android osAnother week, another set of analyst predictions of how the Android operating system from Google is set to take over the world of smartphones.  Last week it was IDC predicting Android would control nearly half of the market by 2015, but this week we have another group saying that will happen as early as next year.

The Gartner Group released a forecast today that says that Android will control 49.2% of the smartphone market in 2012, and will hold on to nearly that percentage through 2015.  “As vendors delivering Android-based devices continue to fight for market share, price will decrease to further benefit consumers”, Roberta Cozza, principal analyst at Gartner said. “Android’s position at the high end of the market will remain strong, but its greatest volume opportunity in the longer term will be in the mid- to low-cost smartphones, above all in emerging markets.”

According to the predictions released by Gartner, the smartphone marketplace is about to change pretty rapidly.

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While Gartner provided far more analysis into what it feels will happen with the market than IDC did, there is still no idea of what methodology was used to arrive at these numbers.  Are the numbers just pulled out of thin air based upon predictions of where the market will go, or are they based on some sort of formula?  While it is certainly understandable that a company wouldn’t want to release the exact details of a proprietary formula, at least let us know it exists.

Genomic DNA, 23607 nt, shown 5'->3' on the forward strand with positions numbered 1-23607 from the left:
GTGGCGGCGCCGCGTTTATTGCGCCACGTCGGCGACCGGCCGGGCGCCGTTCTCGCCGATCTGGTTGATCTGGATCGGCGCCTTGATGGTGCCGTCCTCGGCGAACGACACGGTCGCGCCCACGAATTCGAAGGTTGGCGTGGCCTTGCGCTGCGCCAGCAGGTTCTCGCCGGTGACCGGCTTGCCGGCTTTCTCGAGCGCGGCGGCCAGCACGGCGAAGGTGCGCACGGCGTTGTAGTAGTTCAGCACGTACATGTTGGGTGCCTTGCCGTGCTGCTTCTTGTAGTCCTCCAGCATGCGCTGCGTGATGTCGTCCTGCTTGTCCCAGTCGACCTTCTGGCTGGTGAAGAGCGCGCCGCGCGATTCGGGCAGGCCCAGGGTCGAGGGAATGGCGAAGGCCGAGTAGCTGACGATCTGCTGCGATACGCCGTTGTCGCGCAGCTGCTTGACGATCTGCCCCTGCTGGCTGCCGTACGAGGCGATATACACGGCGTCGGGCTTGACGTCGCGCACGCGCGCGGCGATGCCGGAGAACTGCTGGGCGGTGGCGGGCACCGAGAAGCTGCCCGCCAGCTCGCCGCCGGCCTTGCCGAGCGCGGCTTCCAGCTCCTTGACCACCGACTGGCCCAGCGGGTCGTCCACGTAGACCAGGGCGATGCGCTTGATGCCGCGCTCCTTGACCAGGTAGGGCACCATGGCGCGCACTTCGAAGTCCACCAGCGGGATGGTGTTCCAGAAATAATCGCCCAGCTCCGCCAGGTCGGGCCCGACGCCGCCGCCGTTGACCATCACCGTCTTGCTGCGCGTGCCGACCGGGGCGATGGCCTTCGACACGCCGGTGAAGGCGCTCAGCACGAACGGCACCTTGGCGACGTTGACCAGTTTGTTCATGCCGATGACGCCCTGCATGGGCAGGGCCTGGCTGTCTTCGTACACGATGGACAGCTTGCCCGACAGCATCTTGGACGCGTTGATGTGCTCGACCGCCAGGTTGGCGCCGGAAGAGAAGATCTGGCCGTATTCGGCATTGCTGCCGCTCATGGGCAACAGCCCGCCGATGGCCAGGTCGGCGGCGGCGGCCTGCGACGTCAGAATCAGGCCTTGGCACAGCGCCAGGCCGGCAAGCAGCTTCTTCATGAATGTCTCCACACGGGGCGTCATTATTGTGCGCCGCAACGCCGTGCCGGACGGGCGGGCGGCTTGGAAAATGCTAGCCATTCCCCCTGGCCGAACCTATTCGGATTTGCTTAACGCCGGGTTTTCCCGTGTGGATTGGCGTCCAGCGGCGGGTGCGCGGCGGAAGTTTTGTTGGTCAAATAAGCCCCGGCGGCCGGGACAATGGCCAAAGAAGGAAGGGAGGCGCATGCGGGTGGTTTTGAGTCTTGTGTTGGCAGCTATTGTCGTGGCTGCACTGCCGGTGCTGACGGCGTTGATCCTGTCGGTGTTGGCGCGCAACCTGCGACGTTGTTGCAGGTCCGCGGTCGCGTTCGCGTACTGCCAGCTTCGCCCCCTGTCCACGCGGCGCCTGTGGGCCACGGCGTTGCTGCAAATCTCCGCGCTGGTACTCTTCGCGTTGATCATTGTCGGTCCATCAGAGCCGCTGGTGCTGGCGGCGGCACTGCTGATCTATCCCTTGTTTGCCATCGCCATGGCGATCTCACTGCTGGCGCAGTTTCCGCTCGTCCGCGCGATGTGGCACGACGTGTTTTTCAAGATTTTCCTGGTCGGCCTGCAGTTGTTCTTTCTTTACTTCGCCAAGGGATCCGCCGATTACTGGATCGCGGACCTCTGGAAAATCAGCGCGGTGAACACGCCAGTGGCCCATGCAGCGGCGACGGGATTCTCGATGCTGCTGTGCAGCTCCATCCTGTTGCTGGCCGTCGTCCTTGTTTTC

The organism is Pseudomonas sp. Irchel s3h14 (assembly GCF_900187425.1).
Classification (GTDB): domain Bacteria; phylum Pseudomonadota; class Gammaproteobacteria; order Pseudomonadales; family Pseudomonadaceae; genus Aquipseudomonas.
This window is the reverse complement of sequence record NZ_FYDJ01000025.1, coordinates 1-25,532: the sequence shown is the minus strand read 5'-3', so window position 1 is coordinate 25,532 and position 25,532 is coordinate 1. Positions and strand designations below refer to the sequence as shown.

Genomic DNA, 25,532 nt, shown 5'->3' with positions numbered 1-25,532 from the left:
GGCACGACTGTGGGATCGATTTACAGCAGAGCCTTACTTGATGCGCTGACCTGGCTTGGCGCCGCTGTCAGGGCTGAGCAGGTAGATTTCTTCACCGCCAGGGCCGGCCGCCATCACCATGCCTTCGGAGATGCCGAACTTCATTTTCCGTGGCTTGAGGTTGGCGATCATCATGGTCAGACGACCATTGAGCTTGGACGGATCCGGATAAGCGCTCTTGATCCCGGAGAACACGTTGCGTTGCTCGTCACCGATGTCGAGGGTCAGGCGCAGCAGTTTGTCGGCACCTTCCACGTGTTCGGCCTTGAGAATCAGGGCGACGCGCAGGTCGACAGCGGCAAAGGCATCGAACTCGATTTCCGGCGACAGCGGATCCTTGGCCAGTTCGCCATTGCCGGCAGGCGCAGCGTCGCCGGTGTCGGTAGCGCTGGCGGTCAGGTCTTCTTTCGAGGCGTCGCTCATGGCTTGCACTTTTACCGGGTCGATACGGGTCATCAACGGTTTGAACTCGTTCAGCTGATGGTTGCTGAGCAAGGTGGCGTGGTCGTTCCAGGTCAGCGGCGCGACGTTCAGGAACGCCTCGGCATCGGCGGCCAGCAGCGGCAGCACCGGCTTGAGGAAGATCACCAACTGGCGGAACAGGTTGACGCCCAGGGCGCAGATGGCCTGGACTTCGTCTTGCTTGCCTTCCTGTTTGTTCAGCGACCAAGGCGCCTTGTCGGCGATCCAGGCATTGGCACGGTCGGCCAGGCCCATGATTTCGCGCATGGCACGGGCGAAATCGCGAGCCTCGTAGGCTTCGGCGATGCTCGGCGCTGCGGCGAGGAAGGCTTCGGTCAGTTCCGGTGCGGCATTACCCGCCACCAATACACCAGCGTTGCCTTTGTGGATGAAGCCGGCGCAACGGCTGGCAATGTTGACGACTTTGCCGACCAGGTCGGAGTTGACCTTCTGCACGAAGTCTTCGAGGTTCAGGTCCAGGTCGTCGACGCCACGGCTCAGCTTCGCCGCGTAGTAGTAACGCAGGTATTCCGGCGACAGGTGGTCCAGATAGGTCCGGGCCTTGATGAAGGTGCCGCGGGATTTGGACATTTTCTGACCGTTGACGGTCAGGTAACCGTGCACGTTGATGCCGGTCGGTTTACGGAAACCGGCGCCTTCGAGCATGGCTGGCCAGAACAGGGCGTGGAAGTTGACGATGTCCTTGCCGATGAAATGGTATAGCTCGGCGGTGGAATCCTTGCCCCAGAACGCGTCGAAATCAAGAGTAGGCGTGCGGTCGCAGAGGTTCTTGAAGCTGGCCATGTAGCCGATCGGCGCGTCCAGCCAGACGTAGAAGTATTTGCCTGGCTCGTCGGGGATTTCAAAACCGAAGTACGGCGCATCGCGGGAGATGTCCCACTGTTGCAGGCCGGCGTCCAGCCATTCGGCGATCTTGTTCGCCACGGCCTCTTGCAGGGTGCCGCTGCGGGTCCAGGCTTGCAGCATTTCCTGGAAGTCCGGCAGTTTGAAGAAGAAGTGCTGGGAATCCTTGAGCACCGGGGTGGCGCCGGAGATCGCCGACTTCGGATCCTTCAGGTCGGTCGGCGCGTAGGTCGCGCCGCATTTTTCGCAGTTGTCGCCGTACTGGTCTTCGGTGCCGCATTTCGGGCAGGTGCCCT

What did leap out at me this time, however, was, where is webOS in all of this?  Is it just being lumped under the “Others” category because they feel it won’t be a big enough player?  The HP operating system is mentioned as an example of an “open OS” (an operating system that offers a software development kit), but other than that it just isn’t mentioned.  Do Gartner and IDC not want to take a risk on forecasting for it because they have no data, or do they consider it a non-player?  Either way it would be nice to know, because if they simply didn’t forecast for it, then the other data is going to be off the mark.

It’s always interesting to look at analysts numbers, but I always suggest you take them with a grain of salt.

What do you think?  Could Android control half of the smartphone market by the end of next year?

[via Gartner Group]